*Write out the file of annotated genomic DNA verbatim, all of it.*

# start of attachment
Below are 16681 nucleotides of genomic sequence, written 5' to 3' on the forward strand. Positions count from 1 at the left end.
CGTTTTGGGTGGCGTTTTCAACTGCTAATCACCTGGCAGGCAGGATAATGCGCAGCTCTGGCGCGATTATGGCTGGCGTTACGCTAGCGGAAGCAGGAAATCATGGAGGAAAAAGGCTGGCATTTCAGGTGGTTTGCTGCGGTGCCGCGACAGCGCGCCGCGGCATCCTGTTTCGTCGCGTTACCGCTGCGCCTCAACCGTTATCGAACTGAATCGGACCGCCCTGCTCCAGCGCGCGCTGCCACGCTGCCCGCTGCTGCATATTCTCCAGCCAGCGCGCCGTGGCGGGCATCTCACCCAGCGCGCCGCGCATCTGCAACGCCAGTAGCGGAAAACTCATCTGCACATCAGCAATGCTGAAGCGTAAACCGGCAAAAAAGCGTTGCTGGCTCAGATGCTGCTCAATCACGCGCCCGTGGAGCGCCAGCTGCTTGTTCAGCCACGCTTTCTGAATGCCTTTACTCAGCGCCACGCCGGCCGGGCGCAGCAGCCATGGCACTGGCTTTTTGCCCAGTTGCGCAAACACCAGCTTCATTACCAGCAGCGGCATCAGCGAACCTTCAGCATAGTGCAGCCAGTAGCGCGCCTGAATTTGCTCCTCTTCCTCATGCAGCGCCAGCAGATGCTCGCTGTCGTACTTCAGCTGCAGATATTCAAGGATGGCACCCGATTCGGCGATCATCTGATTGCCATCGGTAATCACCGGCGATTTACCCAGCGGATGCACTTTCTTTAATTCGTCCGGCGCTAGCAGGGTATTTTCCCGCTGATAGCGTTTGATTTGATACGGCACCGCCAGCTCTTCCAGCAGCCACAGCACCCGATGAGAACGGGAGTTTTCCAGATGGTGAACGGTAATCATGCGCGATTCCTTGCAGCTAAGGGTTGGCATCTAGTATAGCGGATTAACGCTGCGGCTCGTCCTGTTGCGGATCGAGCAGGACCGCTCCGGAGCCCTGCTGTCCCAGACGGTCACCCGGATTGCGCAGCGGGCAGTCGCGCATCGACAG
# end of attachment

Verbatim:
Below are 16681 nucleotides of genomic sequence, written 5' to 3' on the forward strand. Positions count from 1 at the left end.
CGTTTTGGGTGGCGTTTTCAACTGCTAATCACCTGGCAGGCAGGATAATGCGCAGCTCTGGCGCGATTATGGCTGGCGTTACGCTAGCGGAAGCAGGAAATCATGGAGGAAAAAGGCTGGCATTTCAGGTGGTTTGCTGCGGTGCCGCGACAGCGCGCCGCGGCATCCTGTTTCGTCGCGTTACCGCTGCGCCTCAACCGTTATCGAACTGAATCGGACCGCCCTGCTCCAGCGCGCGCTGCCACGCTGCCCGCTGCTGCATATTCTCCAGCCAGCGCGCCGTGGCGGGCATCTCACCCAGCGCGCCGCGCATCTGCAACGCCAGTAGCGGAAAACTCATCTGCACATCAGCAATGCTGAAGCGTAAACCGGCAAAAAAGCGTTGCTGGCTCAGATGCTGCTCAATCACGCGCCCGTGGAGCGCCAGCTGCTTGTTCAGCCACGCTTTCTGAATGCCTTTACTCAGCGCCACGCCGGCCGGGCGCAGCAGCCATGGCACTGGCTTTTTGCCCAGTTGCGCAAACACCAGCTTCATTACCAGCAGCGGCATCAGCGAACCTTCAGCATAGTGCAGCCAGTAGCGCGCCTGAATTTGCTCCTCTTCCTCATGCAGCGCCAGCAGATGCTCGCTGTCGTACTTCAGCTGCAGATATTCAAGGATGGCACCCGATTCGGCGATCATCTGATTGCCATCGGTAATCACCGGCGATTTACCCAGCGGATGCACTTTCTTTAATTCGTCCGGCGCTAGCAGGGTATTTTCCCGCTGATAGCGTTTGATTTGATACGGCACCGCCAGCTCTTCCAGCAGCCACAGCACCCGATGAGAACGGGAGTTTTCCAGATGGTGAACGGTAATCATGCGCGATTCCTTGCAGCTAAGGGTTGGCATCTAGTATAGCGGATTAACGCTGCGGCTCGTCCTGTTGCGGATCGAGCAGGACCGCTCCGGAGCCCTGCTGTCCCAGACGGTCACCCGGATTGCGCAGCGGGCAGTCGCGCATCGACAG